The software will account for 29% of total investment, with the most popular areas of concentration being industry-specific applications (14%), productivity software (13%), and security software (13%). (12 percent). Only 14% of small businesses are considering managed services, which is much lower than their larger counterparts.
Dealing with the Future
Covid-19, predictably, put a stop to many organizations’ intentions to investigate the promise of more futuristic technology, instead of focusing on current demands like enabling a remote workforce.
While small businesses are less likely than larger businesses to delve into emerging technology, there are indicators that such projects may start to return around 2022. The adoption of Gigabit Wi-Fi networking — wireless communication systems with data transfer speeds of one gigabit or greater – is the most visible example of this, with 59 percent of small businesses using it now or planning to do so in the next two years. Small businesses will benefit from faster data uploads and downloads thanks to this infrastructure, which will become increasingly vital as the use of cloud services grows.
IT automation technology (58%) is also a priority, as is the internet of things (40%) that involves the embedding of sensors in physical objects to allow devices to connect with one another. A small factory, for example, may use this to follow things across the supply chain and uncover inefficiencies.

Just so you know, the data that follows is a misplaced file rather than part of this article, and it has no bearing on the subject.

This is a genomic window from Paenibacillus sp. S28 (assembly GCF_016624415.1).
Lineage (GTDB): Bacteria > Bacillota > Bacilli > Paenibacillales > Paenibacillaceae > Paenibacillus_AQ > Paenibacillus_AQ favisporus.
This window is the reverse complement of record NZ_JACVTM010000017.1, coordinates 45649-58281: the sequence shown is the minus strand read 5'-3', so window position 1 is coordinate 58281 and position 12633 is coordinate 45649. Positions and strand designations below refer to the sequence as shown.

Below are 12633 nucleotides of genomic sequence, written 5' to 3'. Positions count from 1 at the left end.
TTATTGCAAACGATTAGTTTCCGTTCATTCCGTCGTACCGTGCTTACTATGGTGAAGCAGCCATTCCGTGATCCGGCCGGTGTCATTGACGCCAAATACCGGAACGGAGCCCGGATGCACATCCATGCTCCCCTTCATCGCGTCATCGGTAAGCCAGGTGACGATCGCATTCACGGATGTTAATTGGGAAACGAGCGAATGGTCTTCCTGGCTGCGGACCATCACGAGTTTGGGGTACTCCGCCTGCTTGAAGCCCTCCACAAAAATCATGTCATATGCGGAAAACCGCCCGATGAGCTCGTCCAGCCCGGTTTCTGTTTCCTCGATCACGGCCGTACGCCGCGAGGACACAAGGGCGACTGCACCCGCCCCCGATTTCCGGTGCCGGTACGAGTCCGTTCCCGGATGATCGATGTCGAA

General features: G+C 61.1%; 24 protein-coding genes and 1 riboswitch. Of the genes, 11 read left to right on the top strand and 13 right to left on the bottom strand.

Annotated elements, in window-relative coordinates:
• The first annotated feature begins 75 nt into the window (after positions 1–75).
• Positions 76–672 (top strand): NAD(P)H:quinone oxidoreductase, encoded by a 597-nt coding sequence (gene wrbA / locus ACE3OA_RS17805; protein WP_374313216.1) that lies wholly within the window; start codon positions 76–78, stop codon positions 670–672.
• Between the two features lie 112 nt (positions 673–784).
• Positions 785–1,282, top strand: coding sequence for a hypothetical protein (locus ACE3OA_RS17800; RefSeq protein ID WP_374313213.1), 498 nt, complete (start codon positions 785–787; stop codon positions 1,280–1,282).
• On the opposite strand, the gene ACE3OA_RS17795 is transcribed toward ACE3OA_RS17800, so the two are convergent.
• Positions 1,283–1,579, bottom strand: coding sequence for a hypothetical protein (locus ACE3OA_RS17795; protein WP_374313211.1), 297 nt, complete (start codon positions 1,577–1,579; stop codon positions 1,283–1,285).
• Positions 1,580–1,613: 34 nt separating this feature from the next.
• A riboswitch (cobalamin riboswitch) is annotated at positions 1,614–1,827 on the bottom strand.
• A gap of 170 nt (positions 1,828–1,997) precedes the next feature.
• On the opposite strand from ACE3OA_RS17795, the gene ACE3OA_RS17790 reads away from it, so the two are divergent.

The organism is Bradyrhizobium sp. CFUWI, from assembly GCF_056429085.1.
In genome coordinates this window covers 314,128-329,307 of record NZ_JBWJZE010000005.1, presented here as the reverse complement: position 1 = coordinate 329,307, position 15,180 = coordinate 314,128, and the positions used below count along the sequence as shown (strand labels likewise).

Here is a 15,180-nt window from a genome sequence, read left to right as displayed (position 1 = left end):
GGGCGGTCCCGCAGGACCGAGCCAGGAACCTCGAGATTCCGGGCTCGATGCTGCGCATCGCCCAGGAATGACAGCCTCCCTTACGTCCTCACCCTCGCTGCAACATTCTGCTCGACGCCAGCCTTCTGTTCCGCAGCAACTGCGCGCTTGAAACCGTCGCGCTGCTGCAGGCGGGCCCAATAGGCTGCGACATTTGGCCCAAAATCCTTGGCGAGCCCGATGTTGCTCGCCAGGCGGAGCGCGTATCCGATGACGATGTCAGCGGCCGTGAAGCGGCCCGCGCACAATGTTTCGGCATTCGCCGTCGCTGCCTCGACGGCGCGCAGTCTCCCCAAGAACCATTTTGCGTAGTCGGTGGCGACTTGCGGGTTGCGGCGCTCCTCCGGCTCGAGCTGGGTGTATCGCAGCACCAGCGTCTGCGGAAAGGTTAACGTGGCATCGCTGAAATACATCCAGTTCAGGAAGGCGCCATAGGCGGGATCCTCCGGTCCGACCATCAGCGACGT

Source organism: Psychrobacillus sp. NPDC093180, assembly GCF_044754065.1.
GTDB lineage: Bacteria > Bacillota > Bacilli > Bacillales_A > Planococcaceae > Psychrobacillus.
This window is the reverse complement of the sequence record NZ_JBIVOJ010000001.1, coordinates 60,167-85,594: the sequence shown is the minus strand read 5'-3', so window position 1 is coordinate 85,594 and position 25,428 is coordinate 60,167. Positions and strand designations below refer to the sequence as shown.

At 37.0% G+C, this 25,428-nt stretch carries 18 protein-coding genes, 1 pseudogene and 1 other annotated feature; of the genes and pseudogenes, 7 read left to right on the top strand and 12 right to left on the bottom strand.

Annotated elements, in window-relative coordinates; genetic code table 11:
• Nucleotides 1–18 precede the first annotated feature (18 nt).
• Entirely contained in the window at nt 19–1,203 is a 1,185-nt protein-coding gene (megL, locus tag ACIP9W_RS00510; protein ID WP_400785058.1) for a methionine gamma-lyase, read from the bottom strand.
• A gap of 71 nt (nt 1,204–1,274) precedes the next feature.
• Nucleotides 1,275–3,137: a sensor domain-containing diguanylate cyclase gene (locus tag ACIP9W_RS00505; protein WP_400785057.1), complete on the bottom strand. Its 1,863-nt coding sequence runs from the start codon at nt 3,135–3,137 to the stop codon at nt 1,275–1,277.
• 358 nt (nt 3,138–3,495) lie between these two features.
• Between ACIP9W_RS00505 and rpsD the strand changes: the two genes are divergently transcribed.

Other emerging technologies include virtual desktop infrastructure (34%), which hosts desktop environments on a central server; 5G technology (32%), which provides significantly faster mobile connectivity; and artificial intelligence (23%), which uses machines to perform relatively low-level tasks like basic customer service communication, potentially automating processes and saving small businesses money.
Virtual reality (15%), a computer-generated environment viewed through a headset, and blockchain (14%), a decentralized technology that allows the secure storage of digital information, are two less popular desires.
Investments are also being made in emerging security solutions. In the next two years, 76% of all organizations surveyed indicate they have already deployed or will implement staff security training tools, with the same percentage focused on anti-ransomware solutions. Hardware-based authentication products are being considered by 68 percent of respondents, while breach detection and response tools are being considered by 59 percent, and zero-trust security solutions are being considered by 57 percent.
It can be challenging to sort through all of the possibilities and determine what should be your first priority. It’s a good idea to work with an IT company that can help you with this – Dell Technologies Advisers can provide tailored guidance for small businesses – and keep in mind that the cheapest choice isn’t always the best.
Read more: Top 12 Strategic Tech Trends for 2022